The 2017-18 flu season was severe, with 172 pediatric deaths, a record number in a non-pandemic year. About 80% of these deaths occurred in children who did not get the flu shot this season. Read more here.
Health officials are preparing now for the 2018-19 flu season:
- CDC recommends a yearly flu vaccine for everyone 6 months and older.
- For 2018-2019, nasal spray vaccine is again an option for flu vaccination. However, it will not be available at in-school clinics. We will have more information about availability later in the summer.
- Vaccination efforts should begin in the fall.
To prevent the flu:
Get your flu shot. Everyone 6 months and over should get the flu shot every year. Getting the flu shot after October 1st helps the protection last through the flu season.
Click here for our 2017-18 Flu Vaccine Resource Sheet to find out where you can get a flu shot in the Carroll County area. Note: The resource sheet will be updated in late summer as vaccine availability information is available.
The flu shot does not cause the flu. Flu vaccines are made from an inactivated virus that can’t make you sick.
Flu vaccine effectiveness (VE) can change from year to year. How well the vaccine works depends in part on the match between the vaccine and the active viruses that season.
Prevent the spread of germs.
Wash your hands often with soap and water. Try not to touch your eyes, nose, and mouth, because germs spread easily that way.
Clean and disinfect things that may be contaminated with germs, like doorknobs and cell phones.
Avoid people who are sick. If you are caring for someone who is sick, take extra steps to prevent germs from spreading. Keep their bedclothes, dishes, cups, and eating utensils separate. Wash your hands after caring for them or cleaning any of their items.
If you get the flu:
You may have the flu if you have some or all of these symptoms:
- fever (not everyone with flu gets a fever)
- sore throat
- runny or stuffy nose
- body aches
- sometimes diarrhea and vomiting
Limit contact with others as much as possible. Remember to cover your nose and mouth with a tissue when you cough or sneeze. Get rest and drink plenty of fluids. Stay home for at least 24 hours after your fever is gone (without the use of medication to reduce fever).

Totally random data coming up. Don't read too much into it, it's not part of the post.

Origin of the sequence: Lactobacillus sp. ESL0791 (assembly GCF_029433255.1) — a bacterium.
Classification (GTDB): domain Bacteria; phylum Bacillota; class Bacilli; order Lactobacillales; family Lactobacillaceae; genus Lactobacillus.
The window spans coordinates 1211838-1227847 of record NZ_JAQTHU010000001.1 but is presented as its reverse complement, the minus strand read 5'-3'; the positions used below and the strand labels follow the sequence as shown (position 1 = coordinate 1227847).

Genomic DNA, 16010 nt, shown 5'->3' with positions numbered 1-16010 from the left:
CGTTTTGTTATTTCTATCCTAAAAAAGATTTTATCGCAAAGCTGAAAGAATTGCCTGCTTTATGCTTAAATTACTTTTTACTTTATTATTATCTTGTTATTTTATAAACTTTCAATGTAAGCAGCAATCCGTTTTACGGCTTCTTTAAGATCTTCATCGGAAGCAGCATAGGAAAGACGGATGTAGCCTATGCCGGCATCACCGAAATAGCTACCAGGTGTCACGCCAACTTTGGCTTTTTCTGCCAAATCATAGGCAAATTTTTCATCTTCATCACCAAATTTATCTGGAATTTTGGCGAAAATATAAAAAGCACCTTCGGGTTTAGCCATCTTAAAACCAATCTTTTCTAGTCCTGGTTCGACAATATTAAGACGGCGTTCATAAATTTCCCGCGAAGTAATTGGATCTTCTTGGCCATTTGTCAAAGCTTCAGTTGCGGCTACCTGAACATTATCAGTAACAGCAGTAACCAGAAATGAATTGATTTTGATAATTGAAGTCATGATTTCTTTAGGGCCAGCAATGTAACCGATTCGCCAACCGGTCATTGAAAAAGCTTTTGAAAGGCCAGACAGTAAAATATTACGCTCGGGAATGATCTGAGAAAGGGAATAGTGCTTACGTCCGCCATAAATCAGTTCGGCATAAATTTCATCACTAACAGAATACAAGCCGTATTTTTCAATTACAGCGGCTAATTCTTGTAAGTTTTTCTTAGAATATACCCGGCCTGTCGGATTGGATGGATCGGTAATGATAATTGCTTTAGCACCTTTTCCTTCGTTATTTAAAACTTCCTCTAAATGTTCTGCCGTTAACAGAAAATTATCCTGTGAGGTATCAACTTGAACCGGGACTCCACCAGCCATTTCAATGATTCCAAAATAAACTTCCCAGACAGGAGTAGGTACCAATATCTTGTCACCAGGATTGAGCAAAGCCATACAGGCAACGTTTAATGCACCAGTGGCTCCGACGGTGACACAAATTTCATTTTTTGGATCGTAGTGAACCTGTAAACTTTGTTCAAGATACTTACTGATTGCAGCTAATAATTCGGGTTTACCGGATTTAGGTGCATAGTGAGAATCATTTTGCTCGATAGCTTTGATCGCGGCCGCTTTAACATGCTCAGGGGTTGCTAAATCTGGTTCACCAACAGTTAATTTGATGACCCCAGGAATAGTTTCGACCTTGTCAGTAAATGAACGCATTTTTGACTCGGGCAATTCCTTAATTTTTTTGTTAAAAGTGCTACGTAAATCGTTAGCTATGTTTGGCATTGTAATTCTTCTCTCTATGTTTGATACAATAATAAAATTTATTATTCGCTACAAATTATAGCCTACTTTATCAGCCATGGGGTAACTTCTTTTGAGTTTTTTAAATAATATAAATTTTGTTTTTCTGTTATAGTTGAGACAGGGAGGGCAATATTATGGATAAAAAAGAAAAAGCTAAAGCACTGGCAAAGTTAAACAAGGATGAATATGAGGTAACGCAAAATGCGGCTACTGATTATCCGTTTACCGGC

Most people with the flu have mild illness and do not need medical care. But if you have symptoms of flu and are in a high risk group, or are very sick or worried about your illness, contact your health care provider. They may prescribe antiviral drugs.
Antivirals are different from antibiotics. They can make illness milder and shorten the time you are sick. They also can prevent serious flu complications, like pneumonia. Antivirals work best when they are started within two days of getting sick. Not everyone with the flu needs antivirals, so talk to your health care provider.
If you have the flu and experience any of these symptoms, you should go to the emergency room:
- Difficulty breathing or shortness of breath
- Pain or pressure in the chest or abdomen
- Sudden dizziness
- Severe or persistent vomiting
- Flu-like symptoms that improve but then return with fever and worse cough
For more information and symptoms in infants and children, visit The Flu: What to Do if You Get Sick
Pneumococcal pneumonia is an example of a serious flu-related complication that can cause death. People who are 65 years of age and older should also be up to date with pneumococcal vaccination to protect against pneumonia and related infections. Talk to your doctor to find out which pneumococcal vaccines are recommended for you.
Community Flu Vaccination Planning Committee
The organizations listed below are working together to provide consistent flu-related messaging and access to flu vaccinations, to increase vaccination rates and protect our community from the flu.